Generocksity gives back

Club invites student musicians for charity event

From left to right

When you head out to the Hub on a night out with friends, philanthropy probably isn’t the first thing on your mind. 

The student-run non-profit organization Generocksity hopes to change that, at least this Thursday night at the Brooklyn.

Founded at the University of British Columbia in 2013 by five friends, the organization has grown to include seven Canadian campuses in addition to one in New York City. Generocksity’s unofficial motto ‘Party with a Purpose’ is the guiding principle behind its upcoming series of concerts over the school year.

According to a club executive team member, Amanda Morch, Generocksity strives to engage students and incorporate charity in their daily lives.

“Demographically, [young adults are] the least philanthropic age group. It’s about just showing how easy giving back to our community can be,” Morch said. “You’re going to go out, you’re going to spend money anyways. Why not have it go to a good cause?”

The club prioritizes organizing prioritizes local artists and musicians for its shows, often showcasing student musicians who are just beginning to share their talent.

For their upcoming Thursday show, they tapped Queen’s talent like Erez Zobary, The Dirty Nelsons and The Brightside, the newest of the three acts who started off as in-house entertainment for a St. Patrick’s Day party.

Despite the snow, the police shutting down the University street party party a couple hundred rowdy students gathered at for The Brightside show last St. Patrick’s Day, the group transformed from a one-off act to a full-fledged band as they returned to the same house party to play a concert on the roof of a shed a few weeks later.

Playing rock and roll covers from bands like Supertramp with some gleeful solos thrown in-between switching instruments, Generocksity was ready to take the band on board.

According to the band’s primary keys player Michael Golod, members of The Brightside hope to carry this energy into their collaboration with Generocksity. Likewise, it’s a strong move to promote the recently-formed band.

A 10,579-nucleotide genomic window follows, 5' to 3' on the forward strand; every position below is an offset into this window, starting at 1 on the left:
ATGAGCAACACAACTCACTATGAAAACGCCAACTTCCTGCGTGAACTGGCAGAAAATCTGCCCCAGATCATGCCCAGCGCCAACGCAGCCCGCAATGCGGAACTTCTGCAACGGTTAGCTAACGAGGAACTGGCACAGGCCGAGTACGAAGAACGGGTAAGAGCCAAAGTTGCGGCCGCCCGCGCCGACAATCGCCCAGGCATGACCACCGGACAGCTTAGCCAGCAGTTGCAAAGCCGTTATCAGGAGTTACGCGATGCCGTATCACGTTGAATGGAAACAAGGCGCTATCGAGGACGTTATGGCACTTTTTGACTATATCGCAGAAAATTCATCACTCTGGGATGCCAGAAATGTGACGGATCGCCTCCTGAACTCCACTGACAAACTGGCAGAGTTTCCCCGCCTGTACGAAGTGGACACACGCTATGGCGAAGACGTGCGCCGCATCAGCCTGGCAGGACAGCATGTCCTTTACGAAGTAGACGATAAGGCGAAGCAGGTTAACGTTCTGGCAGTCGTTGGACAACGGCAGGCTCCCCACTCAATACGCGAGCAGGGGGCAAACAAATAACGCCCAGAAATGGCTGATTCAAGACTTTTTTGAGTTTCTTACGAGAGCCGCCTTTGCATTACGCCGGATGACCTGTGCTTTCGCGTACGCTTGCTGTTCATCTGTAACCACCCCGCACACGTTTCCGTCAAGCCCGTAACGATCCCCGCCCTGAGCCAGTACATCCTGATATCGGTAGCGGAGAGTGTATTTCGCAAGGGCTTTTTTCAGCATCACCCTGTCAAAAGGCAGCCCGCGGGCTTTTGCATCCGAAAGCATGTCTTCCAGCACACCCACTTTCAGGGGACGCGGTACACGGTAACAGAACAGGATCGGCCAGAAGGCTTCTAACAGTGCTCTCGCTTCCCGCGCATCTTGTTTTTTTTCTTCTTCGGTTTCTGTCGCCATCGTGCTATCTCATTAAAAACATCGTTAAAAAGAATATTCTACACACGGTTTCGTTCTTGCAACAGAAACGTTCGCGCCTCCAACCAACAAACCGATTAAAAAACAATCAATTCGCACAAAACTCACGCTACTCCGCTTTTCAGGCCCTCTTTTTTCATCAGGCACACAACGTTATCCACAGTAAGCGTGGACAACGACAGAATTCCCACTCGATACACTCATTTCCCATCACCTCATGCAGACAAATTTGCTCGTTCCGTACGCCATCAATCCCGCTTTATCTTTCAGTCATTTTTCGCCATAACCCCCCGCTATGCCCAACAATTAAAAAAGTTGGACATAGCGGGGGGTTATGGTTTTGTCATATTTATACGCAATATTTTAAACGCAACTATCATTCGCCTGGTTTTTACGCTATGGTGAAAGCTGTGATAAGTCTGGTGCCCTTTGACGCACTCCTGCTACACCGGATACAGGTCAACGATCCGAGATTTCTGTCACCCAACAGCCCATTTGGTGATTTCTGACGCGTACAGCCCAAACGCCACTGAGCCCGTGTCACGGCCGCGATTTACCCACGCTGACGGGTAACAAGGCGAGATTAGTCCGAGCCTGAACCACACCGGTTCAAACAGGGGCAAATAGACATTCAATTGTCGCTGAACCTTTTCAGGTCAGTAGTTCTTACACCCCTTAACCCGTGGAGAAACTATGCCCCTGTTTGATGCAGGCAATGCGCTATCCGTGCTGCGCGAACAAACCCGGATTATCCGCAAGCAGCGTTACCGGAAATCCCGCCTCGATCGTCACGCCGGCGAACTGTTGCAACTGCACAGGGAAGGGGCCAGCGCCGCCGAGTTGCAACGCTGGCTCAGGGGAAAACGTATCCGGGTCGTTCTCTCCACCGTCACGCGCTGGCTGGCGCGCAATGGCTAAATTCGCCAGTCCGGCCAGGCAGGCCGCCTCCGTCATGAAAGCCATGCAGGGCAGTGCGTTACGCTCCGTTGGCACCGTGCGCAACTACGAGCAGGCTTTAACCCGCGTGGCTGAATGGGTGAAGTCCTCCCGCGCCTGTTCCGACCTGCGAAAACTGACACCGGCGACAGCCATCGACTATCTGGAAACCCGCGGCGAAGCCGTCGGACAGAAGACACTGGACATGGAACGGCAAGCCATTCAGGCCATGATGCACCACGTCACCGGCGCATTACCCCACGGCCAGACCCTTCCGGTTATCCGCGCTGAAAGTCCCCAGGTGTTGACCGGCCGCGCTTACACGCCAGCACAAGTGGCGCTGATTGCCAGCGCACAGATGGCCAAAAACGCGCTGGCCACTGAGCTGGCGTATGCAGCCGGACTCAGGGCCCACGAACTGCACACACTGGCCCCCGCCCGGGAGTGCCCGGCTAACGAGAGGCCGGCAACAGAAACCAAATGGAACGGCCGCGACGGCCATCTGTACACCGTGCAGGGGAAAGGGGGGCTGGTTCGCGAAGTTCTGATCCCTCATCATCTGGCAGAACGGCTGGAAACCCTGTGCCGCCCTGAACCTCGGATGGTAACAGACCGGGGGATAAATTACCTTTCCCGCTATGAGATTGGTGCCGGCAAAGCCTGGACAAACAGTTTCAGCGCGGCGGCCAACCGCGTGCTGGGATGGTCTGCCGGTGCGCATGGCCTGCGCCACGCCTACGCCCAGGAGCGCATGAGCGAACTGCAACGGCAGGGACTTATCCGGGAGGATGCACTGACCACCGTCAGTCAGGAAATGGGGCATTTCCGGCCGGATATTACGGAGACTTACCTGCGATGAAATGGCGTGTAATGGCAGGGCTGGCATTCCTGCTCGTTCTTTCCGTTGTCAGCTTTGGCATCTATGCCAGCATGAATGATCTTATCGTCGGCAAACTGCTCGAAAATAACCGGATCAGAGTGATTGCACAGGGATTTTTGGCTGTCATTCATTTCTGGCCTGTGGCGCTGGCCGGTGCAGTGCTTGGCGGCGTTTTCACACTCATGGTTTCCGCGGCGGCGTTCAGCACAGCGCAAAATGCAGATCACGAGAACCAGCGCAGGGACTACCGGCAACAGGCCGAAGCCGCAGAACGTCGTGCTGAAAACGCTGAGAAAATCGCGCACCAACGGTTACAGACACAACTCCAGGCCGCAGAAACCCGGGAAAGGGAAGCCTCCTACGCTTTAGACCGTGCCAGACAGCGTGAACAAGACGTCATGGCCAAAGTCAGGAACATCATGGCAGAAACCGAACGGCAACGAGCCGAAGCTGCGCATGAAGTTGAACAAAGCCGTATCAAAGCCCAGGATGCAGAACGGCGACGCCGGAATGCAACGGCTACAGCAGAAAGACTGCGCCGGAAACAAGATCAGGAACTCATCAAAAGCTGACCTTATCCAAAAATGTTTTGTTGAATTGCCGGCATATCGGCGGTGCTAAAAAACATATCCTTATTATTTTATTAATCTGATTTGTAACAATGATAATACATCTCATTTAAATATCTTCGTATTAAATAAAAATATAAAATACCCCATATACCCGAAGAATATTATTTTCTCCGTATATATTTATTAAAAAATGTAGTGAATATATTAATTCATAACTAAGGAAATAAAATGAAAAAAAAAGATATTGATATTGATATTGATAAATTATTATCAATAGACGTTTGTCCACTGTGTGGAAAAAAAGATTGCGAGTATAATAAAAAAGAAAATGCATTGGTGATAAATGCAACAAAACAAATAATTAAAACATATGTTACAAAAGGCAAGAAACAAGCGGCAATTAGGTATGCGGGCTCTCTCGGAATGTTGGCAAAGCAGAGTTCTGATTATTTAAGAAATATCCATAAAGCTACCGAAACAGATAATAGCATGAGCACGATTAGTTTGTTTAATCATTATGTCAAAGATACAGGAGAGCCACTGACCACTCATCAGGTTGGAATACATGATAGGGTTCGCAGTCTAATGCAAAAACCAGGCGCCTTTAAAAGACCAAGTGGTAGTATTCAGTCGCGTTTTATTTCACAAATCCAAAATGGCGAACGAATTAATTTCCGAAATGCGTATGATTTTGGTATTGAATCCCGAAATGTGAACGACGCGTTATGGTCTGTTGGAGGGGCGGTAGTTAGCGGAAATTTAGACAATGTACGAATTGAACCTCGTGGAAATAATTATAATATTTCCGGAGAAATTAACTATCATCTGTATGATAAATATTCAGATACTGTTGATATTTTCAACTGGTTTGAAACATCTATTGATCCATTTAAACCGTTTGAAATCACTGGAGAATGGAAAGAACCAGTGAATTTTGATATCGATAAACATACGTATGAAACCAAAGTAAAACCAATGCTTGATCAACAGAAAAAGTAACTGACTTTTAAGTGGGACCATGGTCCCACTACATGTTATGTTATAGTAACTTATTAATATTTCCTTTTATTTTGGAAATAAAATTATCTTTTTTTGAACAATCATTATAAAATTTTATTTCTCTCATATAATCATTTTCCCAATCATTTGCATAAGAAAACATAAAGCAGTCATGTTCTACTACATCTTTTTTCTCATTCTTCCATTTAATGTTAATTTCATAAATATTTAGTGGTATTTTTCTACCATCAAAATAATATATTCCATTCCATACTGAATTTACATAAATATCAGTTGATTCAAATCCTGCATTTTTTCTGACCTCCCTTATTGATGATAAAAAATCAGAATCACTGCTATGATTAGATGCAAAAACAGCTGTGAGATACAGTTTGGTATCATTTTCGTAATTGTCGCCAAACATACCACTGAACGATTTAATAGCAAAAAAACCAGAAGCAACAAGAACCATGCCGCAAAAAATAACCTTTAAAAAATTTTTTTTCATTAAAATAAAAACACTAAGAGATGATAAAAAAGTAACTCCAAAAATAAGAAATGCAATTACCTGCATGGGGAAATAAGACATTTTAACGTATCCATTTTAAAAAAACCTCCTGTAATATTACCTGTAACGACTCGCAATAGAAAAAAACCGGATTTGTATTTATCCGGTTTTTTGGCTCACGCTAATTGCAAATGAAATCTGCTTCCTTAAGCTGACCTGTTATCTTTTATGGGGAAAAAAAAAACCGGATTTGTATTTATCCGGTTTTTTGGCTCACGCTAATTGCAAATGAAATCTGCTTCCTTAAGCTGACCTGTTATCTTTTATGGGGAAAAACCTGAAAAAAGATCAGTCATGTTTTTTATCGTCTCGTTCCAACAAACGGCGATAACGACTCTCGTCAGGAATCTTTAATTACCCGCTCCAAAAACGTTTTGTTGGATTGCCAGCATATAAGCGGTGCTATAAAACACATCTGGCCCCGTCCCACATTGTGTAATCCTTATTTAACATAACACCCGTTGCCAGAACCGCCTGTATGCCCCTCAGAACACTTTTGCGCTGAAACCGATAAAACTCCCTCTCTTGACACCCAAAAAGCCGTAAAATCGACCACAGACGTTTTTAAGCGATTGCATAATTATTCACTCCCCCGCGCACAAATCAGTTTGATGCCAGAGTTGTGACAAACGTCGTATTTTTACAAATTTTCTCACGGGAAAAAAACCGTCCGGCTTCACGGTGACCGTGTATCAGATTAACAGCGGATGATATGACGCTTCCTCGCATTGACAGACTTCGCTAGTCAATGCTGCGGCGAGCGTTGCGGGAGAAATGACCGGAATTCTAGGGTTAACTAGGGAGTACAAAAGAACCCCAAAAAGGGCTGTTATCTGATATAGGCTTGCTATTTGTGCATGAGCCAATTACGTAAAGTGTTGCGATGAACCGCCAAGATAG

“It’s a good step to get our name out there,” Golod said. “It’s harder to get paid gigs. I think I speak for the band when I say we’re not doing it for the money.”

“Plus, we usually get some drink tickets,” he added.

When Generocksity isn’t lending a hand to local talent, they’re building on the philanthropic part of their socially conscious party-oriented mission statement.

The club’s Good Deeds activities have them reaching out to Kingston charities to help the organizations’ future collaboration and mutually support each others efforts, while venturing out to the greater Kingston community.

“We go to other organizations and say ‘Hey`, can we help out? Can we serve food for four hours?’” club exec member Palmer Simpson said.

The activities have seen them volunteer their time with local organizations like Martha’s Table, helping to provide low-cost food to the wider Kingston community. Otherwise, it can be as simple as reaching out to support local elementary schools.

“It’s fun for us but it’s also good for the kids to see that when they’re older, they can give back,” club exec Anna Herbert said.

The proceeds from all their activities always go to a different local charity working in the Kingston community. And while the loss of Tilt has made it more difficult to collect money, the club has managed to fundraise close to $15,000.

“It’s so easy to give back,” Amanda Morch said. “It’s so easy to help a great cause.”

The club’s upcoming event at the Brooklyn this Thursday will raise money for Motionball in Kingston, an organization that raises funds and awareness for the Special Olympics throughout Canada.


Brooklyn, Generocksity, The Brightside

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